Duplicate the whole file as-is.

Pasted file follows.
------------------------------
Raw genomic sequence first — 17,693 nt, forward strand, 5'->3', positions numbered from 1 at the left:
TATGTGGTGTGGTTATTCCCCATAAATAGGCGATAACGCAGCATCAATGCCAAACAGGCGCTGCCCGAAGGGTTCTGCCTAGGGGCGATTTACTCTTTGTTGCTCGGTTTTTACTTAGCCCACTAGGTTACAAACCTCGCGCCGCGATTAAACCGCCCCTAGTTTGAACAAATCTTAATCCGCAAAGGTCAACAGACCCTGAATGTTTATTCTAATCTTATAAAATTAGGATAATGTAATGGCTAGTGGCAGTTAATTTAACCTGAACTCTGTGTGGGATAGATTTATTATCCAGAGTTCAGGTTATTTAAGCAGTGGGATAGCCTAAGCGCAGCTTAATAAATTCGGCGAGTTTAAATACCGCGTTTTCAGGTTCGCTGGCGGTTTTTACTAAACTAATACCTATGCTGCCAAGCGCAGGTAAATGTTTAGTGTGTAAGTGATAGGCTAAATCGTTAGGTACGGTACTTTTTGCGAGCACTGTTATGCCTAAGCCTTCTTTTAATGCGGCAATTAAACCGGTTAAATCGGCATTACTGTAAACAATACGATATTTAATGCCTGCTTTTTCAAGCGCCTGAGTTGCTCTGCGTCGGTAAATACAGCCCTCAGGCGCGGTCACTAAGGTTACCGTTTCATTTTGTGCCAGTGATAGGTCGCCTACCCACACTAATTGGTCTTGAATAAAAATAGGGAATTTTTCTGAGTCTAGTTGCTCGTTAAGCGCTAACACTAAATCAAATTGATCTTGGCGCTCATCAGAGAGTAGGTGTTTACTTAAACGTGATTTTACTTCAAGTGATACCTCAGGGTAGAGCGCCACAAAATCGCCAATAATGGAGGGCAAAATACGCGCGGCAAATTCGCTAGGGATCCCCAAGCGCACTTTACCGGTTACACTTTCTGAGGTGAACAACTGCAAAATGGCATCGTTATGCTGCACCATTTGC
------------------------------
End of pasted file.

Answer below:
Raw genomic sequence first — 17,693 nt, forward strand, 5'->3', positions numbered from 1 at the left:
TATGTGGTGTGGTTATTCCCCATAAATAGGCGATAACGCAGCATCAATGCCAAACAGGCGCTGCCCGAAGGGTTCTGCCTAGGGGCGATTTACTCTTTGTTGCTCGGTTTTTACTTAGCCCACTAGGTTACAAACCTCGCGCCGCGATTAAACCGCCCCTAGTTTGAACAAATCTTAATCCGCAAAGGTCAACAGACCCTGAATGTTTATTCTAATCTTATAAAATTAGGATAATGTAATGGCTAGTGGCAGTTAATTTAACCTGAACTCTGTGTGGGATAGATTTATTATCCAGAGTTCAGGTTATTTAAGCAGTGGGATAGCCTAAGCGCAGCTTAATAAATTCGGCGAGTTTAAATACCGCGTTTTCAGGTTCGCTGGCGGTTTTTACTAAACTAATACCTATGCTGCCAAGCGCAGGTAAATGTTTAGTGTGTAAGTGATAGGCTAAATCGTTAGGTACGGTACTTTTTGCGAGCACTGTTATGCCTAAGCCTTCTTTTAATGCGGCAATTAAACCGGTTAAATCGGCATTACTGTAAACAATACGATATTTAATGCCTGCTTTTTCAAGCGCCTGAGTTGCTCTGCGTCGGTAAATACAGCCCTCAGGCGCGGTCACTAAGGTTACCGTTTCATTTTGTGCCAGTGATAGGTCGCCTACCCACACTAATTGGTCTTGAATAAAAATAGGGAATTTTTCTGAGTCTAGTTGCTCGTTAAGCGCTAACACTAAATCAAATTGATCTTGGCGCTCATCAGAGAGTAGGTGTTTACTTAAACGTGATTTTACTTCAAGTGATACCTCAGGGTAGAGCGCCACAAAATCGCCAATAATGGAGGGCAAAATACGCGCGGCAAATTCGCTAGGGATCCCCAAGCGCACTTTACCGGTTACACTTTCTGAGGTGAACAACTGCAAAATGGCATCGTTATGCTGCACCATTTGC